Rae Morris: “It’s not all happy-clappy music”

There’s something quite special about Rae Morris. Born and raised in Blackpool as Rachelle Anne Morris, she signed to Atlantic Records at the tender age of nineteen, choosing them above offers from other labels due to their willingness to take things slow. After four years touring with the likes of Bombay Bicycle Club, Tom Odell and Lianne La Havas, as well as a collab with Clean Bandit, Rae finally released her debut. A melancholy, experimental album which evoked comparisons to Bat For Lashes, Enya and Ellie Goulding, ‘Unguarded’ charted her journey from unsigned teenager to seasoned songwriter.

The success of her debut had barely worn off before Rae was preparing for its successor. “I’ve been working on it for the last two years, pretty much since I finished touring the first record,” she admits. This time around, the process was more relaxed. For Rae, removing all outside influence was the key to creating honest music. “I was just like, right, forget about everything, which is hard when you’re surrounded by constant feedback from social media and friends, family, everything. It’s hard to block all that out and make something that is one-hundred-per-cent pure, to avoid making changes based on external influences and just make things that felt right for my current world, and the things in it.”

So, how does ‘Unguarded’ compare to Rae’s new release? “It’s not all happy-clappy music, but it’s definitely less restrained.” It’s an apt summary. ‘Someone Out There’ is the colourful antidote to the pastel tones of its predecessor. Much of the melancholy has been dropped in favour of lively electronic vibes and empowering anthems. Her comeback singles – the appropriately-named ‘Reborn’ and ‘Do It’ – premiered her new direction to world, showcasing a carefree and catchy sound quite unlike the introverted Rae we once knew. “I didn’t know much about electronic music. I didn’t listen to that much of it at that time, and I think my taste over the last couple of years has changed and developed. I’ve been to more gigs, and I’ve discovered a whole other genre that I love,” she explains.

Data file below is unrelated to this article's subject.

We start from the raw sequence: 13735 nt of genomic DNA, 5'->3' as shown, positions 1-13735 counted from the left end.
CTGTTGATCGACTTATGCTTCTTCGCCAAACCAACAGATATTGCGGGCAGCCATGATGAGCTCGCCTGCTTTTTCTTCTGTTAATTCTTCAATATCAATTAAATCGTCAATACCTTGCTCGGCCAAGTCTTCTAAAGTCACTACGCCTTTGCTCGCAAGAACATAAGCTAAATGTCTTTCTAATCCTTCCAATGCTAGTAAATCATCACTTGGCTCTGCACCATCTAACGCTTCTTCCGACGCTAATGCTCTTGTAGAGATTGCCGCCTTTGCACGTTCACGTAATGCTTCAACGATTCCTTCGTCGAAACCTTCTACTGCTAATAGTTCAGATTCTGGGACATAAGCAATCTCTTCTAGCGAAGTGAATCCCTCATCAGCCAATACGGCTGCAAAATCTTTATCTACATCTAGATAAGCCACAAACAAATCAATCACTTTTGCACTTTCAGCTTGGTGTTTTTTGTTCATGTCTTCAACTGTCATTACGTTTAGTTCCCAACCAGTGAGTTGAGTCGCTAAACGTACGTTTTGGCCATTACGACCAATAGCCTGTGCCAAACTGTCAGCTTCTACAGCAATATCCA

With this newfound love of electronic music came a fresh approach to writing. ‘Unguarded’ was heavily piano-focused at times, a sound that is noticeably absent from ‘Someone Out There’. “Not starting songs at the piano every time made a massive difference because when you begin a song in such a raw, acoustic way you do want to honour that. So that’s why a lot of the songs on the first album were pretty paired back and quite raw-sounding. Whereas, a lot of this began by me playing a synth line or Fryars playing a synth line or playing with a serious of vocal melodies that became patterns or just one single beat that was particularly energetic and cool. Things just began in a different way so that they ended up in a different place.”

The new sound has been well received. After such a long break, this strong reception was a relief for Rae. “That was amazing, people just taking to the song and feeling something from it, which is what I always hoped for. It’s really touching that people have taken to my music so naturally.”

For Rae, it has always been important to create music that listeners respond to in a personal way. The most poignant example of this sentiment appears on the album’s title track ‘Someone Out There’, a touching promise that love and acceptance are out there for all of us. The song itself, however, was inspired by a touching experience Rae shared with a fan, and the profound impact it had on her. “He made me a lot of beautiful gifts for my family and me around Christmas a few years ago, and it made me realise how one person’s small gesture can really make you feel so special. You can bond with a stranger over such small things and make a massive difference to both lives. The idea of my fans or anyone’s connecting over something creative is really special.”